Dozens of high school students from across the country are heading home following a week-long summer camp in South Dakota introducing them to the high-tech field of cyber-security. This first-of-its kind hacker camp is reaching out to more girls.
180 high school students registered for this free cyber-security camp at Dakota State University in Madison. 40 of those registered were girls. That may not sound like a lot, but Dakota State says that's twice the female enrollment for computer-related classes in college.
Hacking in the heat of summer. All part of the camping curricula at Dakota State University.
"I learned about wireless networking, hacking, seeing passwords and kicking people off our networks," Logean Hansen of Huron said.
Perry: That sounds kind of sinister.
Logean: Yeah, I don't quite remember all of it so they don't have to worry.
For an entire week, Dakota State instructors taught the basics to this highly-motivated next generation of cyber-security experts.
"We thought by Wednesday or Thursday they might start to get wore down, but they showed up at 7:30 every morning raring to go and went well past midnight most days," DSU cyber-security teacher Josh Pauli said.
Dakota State is already making plans for next summer, including an additional camp just for girls to get more of them interested in cyber-security.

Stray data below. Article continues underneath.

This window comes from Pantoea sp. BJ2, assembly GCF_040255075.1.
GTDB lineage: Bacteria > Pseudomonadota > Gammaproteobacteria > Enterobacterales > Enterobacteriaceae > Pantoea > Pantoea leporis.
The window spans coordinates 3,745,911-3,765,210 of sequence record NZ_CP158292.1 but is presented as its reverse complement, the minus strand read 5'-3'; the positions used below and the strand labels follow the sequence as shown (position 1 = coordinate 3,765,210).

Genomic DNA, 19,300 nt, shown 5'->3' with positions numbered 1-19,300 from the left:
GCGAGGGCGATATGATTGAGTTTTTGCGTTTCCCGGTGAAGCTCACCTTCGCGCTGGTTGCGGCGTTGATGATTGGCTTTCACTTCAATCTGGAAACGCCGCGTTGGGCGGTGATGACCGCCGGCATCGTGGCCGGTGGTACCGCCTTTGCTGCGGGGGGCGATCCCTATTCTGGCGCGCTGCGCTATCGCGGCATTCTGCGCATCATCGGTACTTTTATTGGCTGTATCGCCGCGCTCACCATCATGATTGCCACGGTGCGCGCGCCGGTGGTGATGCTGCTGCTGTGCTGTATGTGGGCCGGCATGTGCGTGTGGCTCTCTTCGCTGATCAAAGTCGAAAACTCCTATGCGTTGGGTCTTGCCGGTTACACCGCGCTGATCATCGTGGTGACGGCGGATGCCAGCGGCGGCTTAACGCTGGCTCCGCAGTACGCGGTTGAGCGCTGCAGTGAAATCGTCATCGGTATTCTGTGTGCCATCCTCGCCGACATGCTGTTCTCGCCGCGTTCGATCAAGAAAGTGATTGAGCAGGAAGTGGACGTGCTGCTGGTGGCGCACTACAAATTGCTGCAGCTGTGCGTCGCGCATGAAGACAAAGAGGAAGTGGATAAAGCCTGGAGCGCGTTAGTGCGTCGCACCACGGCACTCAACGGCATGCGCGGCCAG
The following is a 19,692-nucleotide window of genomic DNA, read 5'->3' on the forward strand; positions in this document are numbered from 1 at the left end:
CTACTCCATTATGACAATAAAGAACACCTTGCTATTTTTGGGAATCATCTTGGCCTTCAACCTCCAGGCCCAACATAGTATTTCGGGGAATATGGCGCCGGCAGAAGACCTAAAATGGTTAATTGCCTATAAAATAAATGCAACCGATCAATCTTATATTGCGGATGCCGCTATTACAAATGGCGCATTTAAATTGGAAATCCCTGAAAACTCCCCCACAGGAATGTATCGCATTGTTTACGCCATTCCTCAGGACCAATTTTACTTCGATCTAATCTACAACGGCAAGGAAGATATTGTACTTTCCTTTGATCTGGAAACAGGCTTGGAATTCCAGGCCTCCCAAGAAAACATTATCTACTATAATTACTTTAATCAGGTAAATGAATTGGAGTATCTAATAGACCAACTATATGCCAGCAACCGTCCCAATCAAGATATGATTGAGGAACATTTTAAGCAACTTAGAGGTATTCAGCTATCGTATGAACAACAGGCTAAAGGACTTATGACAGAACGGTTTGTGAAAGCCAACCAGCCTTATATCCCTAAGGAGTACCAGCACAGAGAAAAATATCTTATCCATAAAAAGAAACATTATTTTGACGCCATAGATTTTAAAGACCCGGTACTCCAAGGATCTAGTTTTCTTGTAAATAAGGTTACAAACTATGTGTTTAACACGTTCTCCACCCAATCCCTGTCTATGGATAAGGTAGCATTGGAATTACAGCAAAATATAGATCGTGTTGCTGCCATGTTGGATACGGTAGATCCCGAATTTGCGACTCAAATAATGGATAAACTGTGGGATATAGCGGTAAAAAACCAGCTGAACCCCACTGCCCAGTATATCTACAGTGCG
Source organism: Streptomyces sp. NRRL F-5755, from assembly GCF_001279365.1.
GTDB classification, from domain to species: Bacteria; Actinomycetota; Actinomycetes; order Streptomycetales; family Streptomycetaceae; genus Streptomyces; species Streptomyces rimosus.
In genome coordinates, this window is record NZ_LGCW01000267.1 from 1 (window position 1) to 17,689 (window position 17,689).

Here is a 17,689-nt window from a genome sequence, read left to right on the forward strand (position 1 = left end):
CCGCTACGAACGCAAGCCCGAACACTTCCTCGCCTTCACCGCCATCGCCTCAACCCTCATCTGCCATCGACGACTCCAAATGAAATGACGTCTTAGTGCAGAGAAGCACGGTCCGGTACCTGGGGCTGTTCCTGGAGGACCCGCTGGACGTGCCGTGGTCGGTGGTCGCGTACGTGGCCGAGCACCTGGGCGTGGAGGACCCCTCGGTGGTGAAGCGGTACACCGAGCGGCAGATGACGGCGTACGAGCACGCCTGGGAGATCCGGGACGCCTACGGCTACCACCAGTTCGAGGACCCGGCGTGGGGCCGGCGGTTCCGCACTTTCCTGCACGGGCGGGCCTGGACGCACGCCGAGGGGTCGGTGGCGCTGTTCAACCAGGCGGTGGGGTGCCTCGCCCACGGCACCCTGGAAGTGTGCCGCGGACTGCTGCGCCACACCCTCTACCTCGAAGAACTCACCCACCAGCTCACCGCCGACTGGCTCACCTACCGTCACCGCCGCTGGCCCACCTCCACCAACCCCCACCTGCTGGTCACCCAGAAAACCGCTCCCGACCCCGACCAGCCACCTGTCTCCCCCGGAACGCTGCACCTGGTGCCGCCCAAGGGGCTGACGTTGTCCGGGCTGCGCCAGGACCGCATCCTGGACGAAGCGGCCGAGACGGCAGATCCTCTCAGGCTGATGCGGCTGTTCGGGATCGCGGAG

"It's definitely a male-dominated field. I think if you talk to some of the females this week, I think they're going to say they had a pretty positive experience. Hopefully, they'll consider cyber-security as an area of study and a profession, too," Pauli said.
But some girls think a separate camp just for them isn't necessary.
"There's so little girls here in the first place and actually, I'm one of those people, I have a lot more guy friends than I do girl friends. I think it's a lot more fun because you get a chance to branch out and meet all those different types of people," Emma Baier of Brandon said.
But Dakota State says a girls-only camp could help bring more gender diversity to a field that's heavily skewed toward boys. The students, whether they're boys or girls, say they're already looking forward to learn more next summer, as they break camp on campus.
"It's fun and a lot of learning, a lot of learning," Hansen said.
The girls-only summer camp would be in addition to the co-ed camp.
The cyber-security camp is also a recruiting tool for Dakota State. Campers who are interested in attending the school get the $25 enrollment fee waived.